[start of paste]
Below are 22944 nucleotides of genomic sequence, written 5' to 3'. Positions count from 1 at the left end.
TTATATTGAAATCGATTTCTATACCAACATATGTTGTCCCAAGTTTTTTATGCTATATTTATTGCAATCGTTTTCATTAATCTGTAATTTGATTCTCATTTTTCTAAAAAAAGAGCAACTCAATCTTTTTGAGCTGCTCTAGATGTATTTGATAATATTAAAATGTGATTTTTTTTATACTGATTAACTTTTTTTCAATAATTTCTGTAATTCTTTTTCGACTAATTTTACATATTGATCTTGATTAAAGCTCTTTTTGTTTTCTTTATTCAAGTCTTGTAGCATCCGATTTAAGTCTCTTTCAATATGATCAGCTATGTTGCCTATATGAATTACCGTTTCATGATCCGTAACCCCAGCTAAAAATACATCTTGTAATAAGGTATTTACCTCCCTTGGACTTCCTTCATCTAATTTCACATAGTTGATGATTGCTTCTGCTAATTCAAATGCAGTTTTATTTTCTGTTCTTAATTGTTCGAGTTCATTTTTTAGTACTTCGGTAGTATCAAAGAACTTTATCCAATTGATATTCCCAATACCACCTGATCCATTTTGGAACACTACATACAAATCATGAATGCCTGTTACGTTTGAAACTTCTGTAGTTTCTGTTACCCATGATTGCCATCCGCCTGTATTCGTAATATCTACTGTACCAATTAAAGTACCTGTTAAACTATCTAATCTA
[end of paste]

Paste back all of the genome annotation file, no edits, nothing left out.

Below are 22944 nucleotides of genomic sequence, written 5' to 3'. Positions count from 1 at the left end.
TTATATTGAAATCGATTTCTATACCAACATATGTTGTCCCAAGTTTTTTATGCTATATTTATTGCAATCGTTTTCATTAATCTGTAATTTGATTCTCATTTTTCTAAAAAAAGAGCAACTCAATCTTTTTGAGCTGCTCTAGATGTATTTGATAATATTAAAATGTGATTTTTTTTATACTGATTAACTTTTTTTCAATAATTTCTGTAATTCTTTTTCGACTAATTTTACATATTGATCTTGATTAAAGCTCTTTTTGTTTTCTTTATTCAAGTCTTGTAGCATCCGATTTAAGTCTCTTTCAATATGATCAGCTATGTTGCCTATATGAATTACCGTTTCATGATCCGTAACCCCAGCTAAAAATACATCTTGTAATAAGGTATTTACCTCCCTTGGACTTCCTTCATCTAATTTCACATAGTTGATGATTGCTTCTGCTAATTCAAATGCAGTTTTATTTTCTGTTCTTAATTGTTCGAGTTCATTTTTTAGTACTTCGGTAGTATCAAAGAACTTTATCCAATTGATATTCCCAATACCACCTGATCCATTTTGGAACACTACATACAAATCATGAATGCCTGTTACGTTTGAAACTTCTGTAGTTTCTGTTACCCATGATTGCCATCCGCCTGTATTCGTAATATCTACTGTACCAATTAAAGTACCTGTTAAACTATCTAATCTA